This calf is so cute! He’s out of our favorite heifer, Hope, who has always been a huge pet. All of our cattle get scratched, petted, and fed treats. All have names. Such softies for cattle ranchers, huh? Luckily, the calf was born in the warm afternoon as the night temps dived down to 21 degrees. Holy cow! We were forecast to go to the low thirties, but we also know the forecasts are quite often kind of optimistic in that regard. So Will lit an additional propane heater in the new greenhouse as the night before it got down to 24° F and inside the greenhouse, with the wall heater, it was only 40. This morning, it was 70° F so I was sure tickled.
Will’s busy working on our sawmill’s motor, thinking maybe it was bad points that caused it to quit while running on idle last week. I’m hoping… Meanwhile, I finished up transplanting the last of the bigger peppers. I still have a few younger plants, but they’ll wait awhile for transplanting. I’d planned on getting on to the cabbage family’s seeding into six packs inside, but we had company. Two nice women stopped by to buy seeds and talk about gardening. So we visited with them instead. But this afternoon, I’m back on to that chore. I like my broccoli, cabbage, and cauliflower seeds to go in about four weeks before they can be set outside in the garden. If you buy plants from many nurseries and most all big box stores, those plants are large and usually root bound. This causes tiny heads to form. With cauliflower nothing else happens! Broccoli makes one small head and then, hopefully, side shoots. Cabbage isn’t usually affected but I still like to start them later in the spring like the others of the family.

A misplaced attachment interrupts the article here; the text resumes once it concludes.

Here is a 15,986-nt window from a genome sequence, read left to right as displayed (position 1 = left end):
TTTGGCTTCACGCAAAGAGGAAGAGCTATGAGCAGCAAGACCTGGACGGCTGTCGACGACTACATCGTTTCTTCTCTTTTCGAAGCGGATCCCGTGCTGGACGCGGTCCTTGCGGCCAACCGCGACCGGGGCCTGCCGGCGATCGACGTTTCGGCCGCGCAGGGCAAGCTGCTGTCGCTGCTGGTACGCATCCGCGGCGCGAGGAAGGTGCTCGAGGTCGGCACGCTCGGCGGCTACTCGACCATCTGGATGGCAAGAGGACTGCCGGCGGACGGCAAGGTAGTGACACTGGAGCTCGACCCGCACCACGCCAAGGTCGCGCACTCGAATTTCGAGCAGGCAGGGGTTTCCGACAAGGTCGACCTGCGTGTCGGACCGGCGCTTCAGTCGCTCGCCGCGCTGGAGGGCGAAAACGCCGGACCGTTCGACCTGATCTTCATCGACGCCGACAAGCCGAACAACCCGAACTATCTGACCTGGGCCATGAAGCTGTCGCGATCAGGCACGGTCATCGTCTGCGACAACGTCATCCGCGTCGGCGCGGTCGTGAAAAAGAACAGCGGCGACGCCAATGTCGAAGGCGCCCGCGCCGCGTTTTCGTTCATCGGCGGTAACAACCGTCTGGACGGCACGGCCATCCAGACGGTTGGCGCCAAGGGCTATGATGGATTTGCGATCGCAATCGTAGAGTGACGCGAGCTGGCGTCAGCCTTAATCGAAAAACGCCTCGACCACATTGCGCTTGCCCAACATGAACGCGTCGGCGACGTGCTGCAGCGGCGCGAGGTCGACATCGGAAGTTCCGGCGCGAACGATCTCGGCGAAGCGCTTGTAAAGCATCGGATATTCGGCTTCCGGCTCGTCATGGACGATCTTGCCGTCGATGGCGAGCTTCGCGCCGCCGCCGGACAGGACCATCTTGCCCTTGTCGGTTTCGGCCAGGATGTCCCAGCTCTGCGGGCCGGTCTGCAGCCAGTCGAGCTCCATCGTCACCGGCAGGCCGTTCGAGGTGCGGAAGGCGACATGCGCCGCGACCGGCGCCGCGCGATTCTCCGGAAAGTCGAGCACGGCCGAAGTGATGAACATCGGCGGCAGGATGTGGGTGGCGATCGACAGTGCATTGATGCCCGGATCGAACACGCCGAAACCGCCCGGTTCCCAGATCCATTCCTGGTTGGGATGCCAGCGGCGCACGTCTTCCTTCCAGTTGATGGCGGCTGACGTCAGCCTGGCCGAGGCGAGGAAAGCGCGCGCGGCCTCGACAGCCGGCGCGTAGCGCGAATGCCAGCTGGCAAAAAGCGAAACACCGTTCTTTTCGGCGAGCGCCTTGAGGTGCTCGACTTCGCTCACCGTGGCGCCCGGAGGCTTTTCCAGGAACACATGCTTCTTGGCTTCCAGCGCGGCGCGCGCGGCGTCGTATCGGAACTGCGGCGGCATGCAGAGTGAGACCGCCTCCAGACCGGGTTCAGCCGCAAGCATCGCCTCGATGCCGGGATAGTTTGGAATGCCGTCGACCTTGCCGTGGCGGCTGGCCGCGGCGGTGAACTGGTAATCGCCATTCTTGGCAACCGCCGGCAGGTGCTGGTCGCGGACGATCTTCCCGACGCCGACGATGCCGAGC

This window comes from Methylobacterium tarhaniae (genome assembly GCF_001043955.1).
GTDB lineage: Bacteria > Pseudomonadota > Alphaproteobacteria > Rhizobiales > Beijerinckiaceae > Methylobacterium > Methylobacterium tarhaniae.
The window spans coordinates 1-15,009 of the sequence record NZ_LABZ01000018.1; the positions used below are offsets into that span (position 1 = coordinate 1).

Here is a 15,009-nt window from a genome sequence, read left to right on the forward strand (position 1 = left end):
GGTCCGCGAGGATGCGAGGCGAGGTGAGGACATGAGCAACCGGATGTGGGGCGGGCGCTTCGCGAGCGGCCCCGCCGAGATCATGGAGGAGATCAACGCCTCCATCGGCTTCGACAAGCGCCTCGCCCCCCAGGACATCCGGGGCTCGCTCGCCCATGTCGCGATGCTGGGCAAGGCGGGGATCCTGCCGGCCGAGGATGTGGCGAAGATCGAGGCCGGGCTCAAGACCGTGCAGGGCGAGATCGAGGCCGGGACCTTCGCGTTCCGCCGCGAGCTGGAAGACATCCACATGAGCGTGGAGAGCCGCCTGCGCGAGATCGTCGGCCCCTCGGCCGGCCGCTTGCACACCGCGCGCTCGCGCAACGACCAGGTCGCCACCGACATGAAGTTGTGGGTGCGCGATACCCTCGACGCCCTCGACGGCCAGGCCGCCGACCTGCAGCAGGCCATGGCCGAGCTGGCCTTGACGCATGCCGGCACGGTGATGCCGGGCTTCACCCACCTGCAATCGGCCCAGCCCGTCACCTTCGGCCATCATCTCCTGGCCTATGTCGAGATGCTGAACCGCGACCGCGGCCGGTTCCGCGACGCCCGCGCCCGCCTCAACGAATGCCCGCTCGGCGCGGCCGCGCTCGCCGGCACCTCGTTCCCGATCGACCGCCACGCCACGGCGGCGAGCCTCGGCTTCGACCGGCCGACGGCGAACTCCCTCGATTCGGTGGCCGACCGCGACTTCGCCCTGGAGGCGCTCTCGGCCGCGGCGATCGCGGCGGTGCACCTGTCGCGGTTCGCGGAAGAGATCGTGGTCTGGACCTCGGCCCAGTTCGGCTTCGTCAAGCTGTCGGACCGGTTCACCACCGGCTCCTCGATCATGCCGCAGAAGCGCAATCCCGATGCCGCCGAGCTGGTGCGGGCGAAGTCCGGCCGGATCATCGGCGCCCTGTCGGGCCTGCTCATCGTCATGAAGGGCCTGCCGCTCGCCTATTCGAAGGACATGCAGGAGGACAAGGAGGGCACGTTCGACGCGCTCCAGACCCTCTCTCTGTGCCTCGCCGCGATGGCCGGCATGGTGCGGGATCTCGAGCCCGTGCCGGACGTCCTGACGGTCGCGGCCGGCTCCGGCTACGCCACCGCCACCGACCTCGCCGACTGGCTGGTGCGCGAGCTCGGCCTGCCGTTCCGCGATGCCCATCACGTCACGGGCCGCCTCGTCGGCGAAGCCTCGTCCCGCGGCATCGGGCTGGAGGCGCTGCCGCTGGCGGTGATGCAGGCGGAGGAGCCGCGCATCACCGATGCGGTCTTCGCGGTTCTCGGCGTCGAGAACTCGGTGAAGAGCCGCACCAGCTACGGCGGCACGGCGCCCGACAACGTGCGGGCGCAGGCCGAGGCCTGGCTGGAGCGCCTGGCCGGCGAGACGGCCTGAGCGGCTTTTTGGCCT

Our orchard trees are just starting to break bud on their flowers. I noticed today that the wild plums are also starting to show a tiny hint of white in their buds. One nice sunny warm day and they’ll pop out into bloom. I just hope we don’t have a killing frost this year. We do love our apricots and plums. The cherries and apples bloom later so they’re usually safer from Jack Frost.
The two kid goats are doing wonderfully. On Saturday, I’ll be picking up Willow’s half-sister, Fawn, who I left with the breeder so Fawn could nurse longer. I’ll see if I can get her on the bottle. She (and my other two babies) could be weaned but I really think they do better having milk for a longer period than eight weeks. Domingo, who used to be so shy, is now first to the door when I come with bottles! Nothing shy about this guy now. And boy is he ever growing!